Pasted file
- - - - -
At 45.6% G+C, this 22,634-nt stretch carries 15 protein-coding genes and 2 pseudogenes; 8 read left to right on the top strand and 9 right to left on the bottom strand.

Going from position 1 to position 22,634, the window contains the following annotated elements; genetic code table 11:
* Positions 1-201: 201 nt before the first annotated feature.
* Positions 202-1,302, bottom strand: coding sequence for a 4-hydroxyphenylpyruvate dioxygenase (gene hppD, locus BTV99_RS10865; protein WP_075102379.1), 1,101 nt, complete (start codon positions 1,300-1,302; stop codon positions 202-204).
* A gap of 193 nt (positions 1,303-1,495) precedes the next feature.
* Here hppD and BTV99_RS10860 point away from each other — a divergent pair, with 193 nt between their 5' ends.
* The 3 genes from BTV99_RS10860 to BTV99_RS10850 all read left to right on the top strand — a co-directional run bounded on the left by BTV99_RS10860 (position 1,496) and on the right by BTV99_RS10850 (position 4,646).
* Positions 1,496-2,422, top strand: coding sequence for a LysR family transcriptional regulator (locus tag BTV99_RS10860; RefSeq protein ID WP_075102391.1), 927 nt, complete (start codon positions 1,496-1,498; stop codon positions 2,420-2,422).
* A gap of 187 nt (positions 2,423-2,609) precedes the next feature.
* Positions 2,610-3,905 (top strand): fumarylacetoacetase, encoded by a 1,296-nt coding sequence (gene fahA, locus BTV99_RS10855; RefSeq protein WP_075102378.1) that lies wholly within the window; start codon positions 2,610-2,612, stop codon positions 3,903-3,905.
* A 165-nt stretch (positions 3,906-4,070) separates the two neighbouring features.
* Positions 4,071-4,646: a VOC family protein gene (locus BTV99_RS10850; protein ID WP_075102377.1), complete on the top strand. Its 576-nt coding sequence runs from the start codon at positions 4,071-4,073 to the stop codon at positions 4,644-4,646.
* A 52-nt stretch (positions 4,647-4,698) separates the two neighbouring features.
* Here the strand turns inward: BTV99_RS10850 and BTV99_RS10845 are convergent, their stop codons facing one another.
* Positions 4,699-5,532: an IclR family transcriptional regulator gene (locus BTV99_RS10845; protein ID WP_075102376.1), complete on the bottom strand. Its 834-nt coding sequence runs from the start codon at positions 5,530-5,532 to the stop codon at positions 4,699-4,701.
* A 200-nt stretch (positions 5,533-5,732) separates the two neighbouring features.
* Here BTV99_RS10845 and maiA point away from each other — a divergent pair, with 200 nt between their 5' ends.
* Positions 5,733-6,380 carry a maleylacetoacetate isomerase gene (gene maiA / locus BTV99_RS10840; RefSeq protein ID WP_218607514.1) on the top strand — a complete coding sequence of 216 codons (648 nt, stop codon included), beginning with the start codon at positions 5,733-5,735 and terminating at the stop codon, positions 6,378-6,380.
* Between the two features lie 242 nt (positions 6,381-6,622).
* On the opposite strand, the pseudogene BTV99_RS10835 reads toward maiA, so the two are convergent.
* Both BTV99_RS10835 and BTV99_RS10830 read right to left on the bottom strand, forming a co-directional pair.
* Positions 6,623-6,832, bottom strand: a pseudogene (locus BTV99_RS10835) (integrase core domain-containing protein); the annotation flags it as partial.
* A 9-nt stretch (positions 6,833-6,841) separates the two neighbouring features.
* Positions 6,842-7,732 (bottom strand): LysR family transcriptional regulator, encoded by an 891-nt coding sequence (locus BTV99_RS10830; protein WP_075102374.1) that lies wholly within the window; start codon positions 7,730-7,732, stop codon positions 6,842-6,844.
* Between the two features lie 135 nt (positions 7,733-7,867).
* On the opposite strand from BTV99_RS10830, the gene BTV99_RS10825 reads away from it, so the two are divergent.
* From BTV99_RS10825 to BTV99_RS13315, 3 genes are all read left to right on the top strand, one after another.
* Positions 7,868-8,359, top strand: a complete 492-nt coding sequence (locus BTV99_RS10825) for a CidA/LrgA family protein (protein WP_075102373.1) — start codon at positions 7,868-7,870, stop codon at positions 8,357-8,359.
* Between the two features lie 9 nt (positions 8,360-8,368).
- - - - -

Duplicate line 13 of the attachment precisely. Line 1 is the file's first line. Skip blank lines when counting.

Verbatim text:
* A 52-nt stretch (positions 4,647-4,698) separates the two neighbouring features.